Bound at birth to the Rajputs, a princely Hindu warrior caste, the Manganiyars, whose total number is in the thousands, are scattered across small pockets of India and Pakistan. For centuries, this caste arrangement, knitted together with music, has persisted across the cracked plains of the Thar Desert.
But as patronage systems have been dismantled in many parts of India, many Manganiyars have searched for a way out, looking for better jobs and pushing to change their name, which derives from the local word for “beggar.” Emboldened by increasing literacy, they have also migrated to cities, enticed by the prospect of performing for higher wages in hotels, for tourists and alongside Grammy winners.
Daniel Neuman, an ethnomusicologist who did field research on the Manganiyars a few decades ago, still remembers surprising conversations he had with singers, some of whom lived in places accessible only by camel.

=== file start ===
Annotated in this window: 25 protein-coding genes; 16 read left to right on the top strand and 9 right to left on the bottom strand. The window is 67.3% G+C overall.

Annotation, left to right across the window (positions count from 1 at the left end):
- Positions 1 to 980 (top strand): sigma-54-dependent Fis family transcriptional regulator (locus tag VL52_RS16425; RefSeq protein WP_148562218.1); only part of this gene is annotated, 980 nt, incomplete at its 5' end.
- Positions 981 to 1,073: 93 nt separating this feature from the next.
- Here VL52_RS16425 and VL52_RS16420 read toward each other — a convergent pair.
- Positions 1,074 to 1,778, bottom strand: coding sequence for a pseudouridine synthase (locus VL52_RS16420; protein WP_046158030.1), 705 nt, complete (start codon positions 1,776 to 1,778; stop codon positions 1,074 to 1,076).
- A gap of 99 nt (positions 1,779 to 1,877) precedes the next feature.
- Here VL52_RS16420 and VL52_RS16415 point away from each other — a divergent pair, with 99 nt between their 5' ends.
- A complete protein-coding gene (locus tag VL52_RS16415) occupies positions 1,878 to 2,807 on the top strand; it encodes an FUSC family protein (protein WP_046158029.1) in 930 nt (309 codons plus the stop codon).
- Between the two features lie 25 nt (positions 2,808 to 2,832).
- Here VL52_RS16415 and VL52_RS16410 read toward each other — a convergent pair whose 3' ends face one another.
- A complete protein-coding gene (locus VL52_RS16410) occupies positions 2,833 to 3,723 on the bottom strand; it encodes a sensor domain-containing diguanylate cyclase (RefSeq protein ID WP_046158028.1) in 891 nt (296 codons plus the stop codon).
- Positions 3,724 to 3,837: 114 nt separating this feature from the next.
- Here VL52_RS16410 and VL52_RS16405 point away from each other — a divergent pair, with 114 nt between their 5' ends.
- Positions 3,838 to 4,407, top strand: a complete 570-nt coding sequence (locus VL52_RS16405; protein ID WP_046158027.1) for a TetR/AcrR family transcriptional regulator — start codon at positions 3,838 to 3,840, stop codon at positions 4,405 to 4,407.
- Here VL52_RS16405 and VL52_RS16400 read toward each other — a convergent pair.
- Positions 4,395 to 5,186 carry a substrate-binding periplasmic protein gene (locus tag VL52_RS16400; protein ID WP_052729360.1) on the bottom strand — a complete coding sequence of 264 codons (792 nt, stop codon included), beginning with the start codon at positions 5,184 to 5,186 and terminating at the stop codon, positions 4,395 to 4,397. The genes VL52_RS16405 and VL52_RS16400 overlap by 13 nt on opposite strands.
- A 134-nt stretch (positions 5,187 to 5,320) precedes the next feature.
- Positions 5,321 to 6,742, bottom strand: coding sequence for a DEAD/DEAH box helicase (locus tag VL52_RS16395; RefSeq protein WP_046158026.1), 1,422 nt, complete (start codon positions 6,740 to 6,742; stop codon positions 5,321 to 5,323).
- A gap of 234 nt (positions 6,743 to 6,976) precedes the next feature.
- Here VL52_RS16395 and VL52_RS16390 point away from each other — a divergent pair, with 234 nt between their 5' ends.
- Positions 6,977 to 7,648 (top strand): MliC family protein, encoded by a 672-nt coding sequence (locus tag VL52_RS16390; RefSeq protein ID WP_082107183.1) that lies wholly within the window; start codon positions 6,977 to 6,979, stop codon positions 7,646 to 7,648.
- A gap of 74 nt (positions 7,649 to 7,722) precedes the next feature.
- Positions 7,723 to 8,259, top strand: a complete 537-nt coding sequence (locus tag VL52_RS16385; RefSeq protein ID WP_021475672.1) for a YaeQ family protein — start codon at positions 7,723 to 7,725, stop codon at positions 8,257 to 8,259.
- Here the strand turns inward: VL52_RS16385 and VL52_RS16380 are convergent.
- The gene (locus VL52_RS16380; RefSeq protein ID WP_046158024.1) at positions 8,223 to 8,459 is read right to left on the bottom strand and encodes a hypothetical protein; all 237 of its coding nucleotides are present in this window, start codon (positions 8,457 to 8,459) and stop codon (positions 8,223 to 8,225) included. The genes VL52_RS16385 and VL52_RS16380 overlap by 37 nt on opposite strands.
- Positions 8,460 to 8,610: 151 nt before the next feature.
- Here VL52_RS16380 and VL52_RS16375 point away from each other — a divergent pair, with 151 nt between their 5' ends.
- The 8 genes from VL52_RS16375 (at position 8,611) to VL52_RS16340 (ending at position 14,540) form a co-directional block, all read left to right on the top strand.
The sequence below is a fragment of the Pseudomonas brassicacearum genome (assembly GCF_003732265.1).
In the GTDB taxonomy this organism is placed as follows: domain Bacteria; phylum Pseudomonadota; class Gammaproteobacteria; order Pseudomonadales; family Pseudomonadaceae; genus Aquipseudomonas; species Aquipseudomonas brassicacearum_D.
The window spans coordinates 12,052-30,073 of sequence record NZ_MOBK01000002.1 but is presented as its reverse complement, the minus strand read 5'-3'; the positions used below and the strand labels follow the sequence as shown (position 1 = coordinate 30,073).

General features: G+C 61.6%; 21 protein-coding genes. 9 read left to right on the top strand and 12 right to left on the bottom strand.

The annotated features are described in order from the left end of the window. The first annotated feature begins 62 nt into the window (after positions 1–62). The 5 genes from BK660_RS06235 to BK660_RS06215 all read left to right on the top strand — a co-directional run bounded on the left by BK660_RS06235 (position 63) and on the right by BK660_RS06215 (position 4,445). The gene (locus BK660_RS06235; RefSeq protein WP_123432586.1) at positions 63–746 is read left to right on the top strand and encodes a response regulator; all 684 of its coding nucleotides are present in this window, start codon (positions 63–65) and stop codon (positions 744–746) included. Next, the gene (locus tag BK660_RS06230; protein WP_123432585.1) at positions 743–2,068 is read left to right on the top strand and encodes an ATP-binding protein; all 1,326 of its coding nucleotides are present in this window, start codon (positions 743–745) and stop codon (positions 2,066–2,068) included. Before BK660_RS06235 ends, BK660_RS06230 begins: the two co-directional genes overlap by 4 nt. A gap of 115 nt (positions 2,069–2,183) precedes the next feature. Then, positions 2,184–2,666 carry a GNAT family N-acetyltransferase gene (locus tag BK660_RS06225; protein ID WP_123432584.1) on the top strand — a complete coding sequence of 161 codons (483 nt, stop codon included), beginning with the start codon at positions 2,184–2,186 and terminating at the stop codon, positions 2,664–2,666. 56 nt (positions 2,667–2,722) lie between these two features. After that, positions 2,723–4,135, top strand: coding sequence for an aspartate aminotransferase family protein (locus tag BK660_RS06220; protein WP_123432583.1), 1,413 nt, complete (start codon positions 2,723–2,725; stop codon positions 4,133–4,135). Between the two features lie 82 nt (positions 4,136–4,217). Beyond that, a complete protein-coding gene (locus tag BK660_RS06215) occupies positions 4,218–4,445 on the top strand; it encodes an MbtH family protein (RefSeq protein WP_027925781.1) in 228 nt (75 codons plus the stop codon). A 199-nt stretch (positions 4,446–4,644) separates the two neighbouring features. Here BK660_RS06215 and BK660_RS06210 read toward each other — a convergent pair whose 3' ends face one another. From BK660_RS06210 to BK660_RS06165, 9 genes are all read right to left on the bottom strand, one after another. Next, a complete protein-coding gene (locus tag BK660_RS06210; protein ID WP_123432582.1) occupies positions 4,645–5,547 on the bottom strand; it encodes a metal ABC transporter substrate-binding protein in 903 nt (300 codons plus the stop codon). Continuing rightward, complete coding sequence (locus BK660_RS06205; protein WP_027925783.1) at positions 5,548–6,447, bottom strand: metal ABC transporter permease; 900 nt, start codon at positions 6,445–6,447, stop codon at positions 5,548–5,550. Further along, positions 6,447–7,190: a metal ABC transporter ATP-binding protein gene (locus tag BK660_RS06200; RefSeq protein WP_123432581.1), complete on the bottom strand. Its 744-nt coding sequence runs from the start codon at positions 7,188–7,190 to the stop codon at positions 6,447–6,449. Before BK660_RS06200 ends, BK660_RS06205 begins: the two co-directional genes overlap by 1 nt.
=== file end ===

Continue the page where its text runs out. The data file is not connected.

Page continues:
The musicians lived in India without access to electricity or consistent access to water, so “the contrast was difficult to imagine,” he said, when they talked about the five-star hotels where they had stayed — in London, Paris and New York when commissioned to perform.
Manganiyars, who are traditionally Muslim but are often nonpracticing, are classified as a seminomadic tribe by the Indian government. They qualify for many of the same constitutional protections and benefits aimed at low-caste Hindus like Dalits, or untouchables, and those from what are officially called Other Backward Classes, according to Surinder Singh Gajraj, an official with the Ministry of Social Justice and Empowerment.
These protections and benefits have not always been realized in rural India, but they include school scholarships, land entitlements and housing for families living below the poverty line.